Heathrow. Dark social? Threat? I’ll get back to that. I am writing this wrap-up post for the SpotOn 2013 meeting overlooking the British Airways planes on their way to take-off. In the last two days, we caught a glimpse of what online science communication is about. On Saturday, we had our own session #solo13blogs on using blogs for peer-to-peer science communication. As a science communication newbie, I am happy that our session was well received and stimulated quite some discussion. I have taken away three things from this meeting – a new understanding of our readership, an appreciation for Open Access and data sharing, and finally, a fear of the destructive power of dark social that also applies to epilepsy genetics research. But first things first.
#solo13blogs. There are many more science bloggers than blogging scientists. This distinction is crucial, as the Channelopathist is meant to be a research blog for communication between peers, i.e. clinicians and researchers in the field. I personally believe that we need communication channels (pun intended) like this, as there is so much data and information floating around. We basically discussed five issues relevant to research blogging including (1) audience, (2) motivation, (3) ownership, (4) managing self and others, and (5) interaction. We were joined on the #solo13blogs panel by Jean Adams from the fuse blog, a research blog on social sciences and Lauren Tedaldi, who has started her own research/career blog as a chemistry PhD. Nicole Slavin (psychiatry genetics) and Sian Owen (science communicator, Oxford) covered the session on Twitter. We even trended on Twitter for a short time. Trending is a measurement of “hot topics” on Twitter, competing with the proverbial Justin Bieber haircut. Large parts of the discussion in our session revolved around to what extent a blog should adapt to its audience and try to expand to new audiences, again raising the issue of science bloggers versus blogging scientists. We also raised the issue that research blogging is not only outreach, but also helps in curating and expanding your own knowledge base, conceptualizing novel ideas, and helping you think in “narratives”.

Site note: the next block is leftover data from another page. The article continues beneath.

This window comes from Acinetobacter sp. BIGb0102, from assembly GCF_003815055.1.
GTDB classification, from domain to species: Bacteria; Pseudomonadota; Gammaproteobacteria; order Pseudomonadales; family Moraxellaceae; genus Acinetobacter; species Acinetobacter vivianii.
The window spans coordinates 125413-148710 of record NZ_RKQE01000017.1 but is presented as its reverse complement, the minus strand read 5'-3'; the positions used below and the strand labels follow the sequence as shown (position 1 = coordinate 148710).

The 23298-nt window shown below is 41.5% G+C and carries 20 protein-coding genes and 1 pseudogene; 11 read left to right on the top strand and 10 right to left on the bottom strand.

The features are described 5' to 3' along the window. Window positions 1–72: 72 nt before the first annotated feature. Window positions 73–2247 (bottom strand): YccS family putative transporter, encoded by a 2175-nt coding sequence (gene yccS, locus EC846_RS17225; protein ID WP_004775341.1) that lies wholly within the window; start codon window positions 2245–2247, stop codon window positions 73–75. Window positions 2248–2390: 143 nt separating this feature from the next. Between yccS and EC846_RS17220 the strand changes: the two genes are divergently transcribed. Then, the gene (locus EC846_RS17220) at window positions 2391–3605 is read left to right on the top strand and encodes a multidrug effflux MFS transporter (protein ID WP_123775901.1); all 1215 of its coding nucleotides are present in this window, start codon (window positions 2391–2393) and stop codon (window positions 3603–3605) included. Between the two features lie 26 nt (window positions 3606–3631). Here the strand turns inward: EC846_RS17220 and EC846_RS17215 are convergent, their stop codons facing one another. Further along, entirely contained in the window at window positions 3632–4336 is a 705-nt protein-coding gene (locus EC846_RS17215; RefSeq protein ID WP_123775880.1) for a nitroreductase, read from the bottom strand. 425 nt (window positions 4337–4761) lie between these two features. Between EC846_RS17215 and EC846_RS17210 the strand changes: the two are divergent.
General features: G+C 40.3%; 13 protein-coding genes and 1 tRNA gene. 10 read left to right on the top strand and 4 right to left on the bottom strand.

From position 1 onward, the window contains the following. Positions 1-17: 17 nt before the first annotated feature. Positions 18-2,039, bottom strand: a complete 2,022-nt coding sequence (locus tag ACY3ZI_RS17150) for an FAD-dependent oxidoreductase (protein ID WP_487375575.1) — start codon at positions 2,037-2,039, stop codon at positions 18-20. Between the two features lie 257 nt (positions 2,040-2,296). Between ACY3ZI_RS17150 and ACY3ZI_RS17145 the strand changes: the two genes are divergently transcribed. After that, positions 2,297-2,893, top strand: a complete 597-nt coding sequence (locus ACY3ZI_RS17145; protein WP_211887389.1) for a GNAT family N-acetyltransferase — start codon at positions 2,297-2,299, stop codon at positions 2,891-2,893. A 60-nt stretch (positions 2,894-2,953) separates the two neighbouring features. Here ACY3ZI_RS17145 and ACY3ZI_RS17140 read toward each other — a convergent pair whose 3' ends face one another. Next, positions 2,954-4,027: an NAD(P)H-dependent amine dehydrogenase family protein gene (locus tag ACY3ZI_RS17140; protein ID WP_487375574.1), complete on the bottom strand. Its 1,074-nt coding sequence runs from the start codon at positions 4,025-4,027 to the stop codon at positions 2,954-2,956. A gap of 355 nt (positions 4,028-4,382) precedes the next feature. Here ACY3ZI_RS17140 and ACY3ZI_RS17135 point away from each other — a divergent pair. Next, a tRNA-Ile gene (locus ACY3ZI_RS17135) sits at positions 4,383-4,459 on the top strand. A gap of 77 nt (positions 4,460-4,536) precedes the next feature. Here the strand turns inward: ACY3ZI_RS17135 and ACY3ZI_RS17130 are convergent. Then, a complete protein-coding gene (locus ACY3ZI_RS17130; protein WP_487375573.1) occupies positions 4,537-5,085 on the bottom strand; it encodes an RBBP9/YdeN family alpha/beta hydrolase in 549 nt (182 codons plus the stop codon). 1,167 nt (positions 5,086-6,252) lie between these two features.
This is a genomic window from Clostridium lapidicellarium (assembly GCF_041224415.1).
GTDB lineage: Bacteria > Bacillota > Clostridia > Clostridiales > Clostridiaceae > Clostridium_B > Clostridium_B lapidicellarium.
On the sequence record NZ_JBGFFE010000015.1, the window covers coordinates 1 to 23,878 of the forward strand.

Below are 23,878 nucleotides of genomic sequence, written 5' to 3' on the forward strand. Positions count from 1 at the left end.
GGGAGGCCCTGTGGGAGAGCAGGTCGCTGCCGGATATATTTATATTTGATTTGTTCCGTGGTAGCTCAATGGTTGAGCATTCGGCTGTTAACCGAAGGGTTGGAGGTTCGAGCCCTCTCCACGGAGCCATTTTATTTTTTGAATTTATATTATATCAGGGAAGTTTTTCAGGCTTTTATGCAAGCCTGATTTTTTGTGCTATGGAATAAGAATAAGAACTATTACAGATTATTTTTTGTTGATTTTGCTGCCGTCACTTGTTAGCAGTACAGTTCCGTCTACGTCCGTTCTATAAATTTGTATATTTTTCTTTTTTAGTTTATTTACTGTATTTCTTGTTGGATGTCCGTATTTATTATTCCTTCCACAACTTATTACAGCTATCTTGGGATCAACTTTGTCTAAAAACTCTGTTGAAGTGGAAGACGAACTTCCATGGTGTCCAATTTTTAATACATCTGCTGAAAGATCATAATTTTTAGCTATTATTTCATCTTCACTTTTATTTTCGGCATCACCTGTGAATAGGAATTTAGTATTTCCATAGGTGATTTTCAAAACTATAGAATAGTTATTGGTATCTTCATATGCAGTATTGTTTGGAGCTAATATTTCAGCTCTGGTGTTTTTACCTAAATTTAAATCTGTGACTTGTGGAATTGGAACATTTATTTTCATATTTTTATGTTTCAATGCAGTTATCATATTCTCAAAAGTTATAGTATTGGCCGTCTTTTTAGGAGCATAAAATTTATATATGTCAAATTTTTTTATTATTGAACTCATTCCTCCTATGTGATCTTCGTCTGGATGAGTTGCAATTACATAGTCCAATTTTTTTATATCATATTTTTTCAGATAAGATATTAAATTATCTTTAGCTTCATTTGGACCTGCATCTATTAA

Supplements are data graveyards. Data sharing was another big issue during this meeting. In life sciences, data sharing or availability of data is an ongoing issue. In contrast to the centralized data generated in High Energy Particle Physics at CERN, genomic data is generated in many centers and is not always available in a way that is useful for future studies. When our recent publication on CHD2 was under review, one of the reviewers pointed out a patient with a CHD2 mutation hidden in the Supplementary Table of a prior publication. Even though I had read the publication, this fact was completely new to me. Supplements might seem like a good idea at first glance, but they are often non-searchable “data graveyards” that are difficult to navigate. There are some strategies to overcome this problem. Many journals already expect submissions of data to public databases prior to acceptance. Large organizations like the NIH require open access to publications generated with their funds. These are top down policies that will not change attitudes and might even be perceived as punishments. One alternative might be to encourage data sharing through microattributions and data curation contests. What about a 10,000€ prize for the PhD student who has done the most for reviewing or curating genomic data, handed over during an official ceremony at a major epilepsy congress?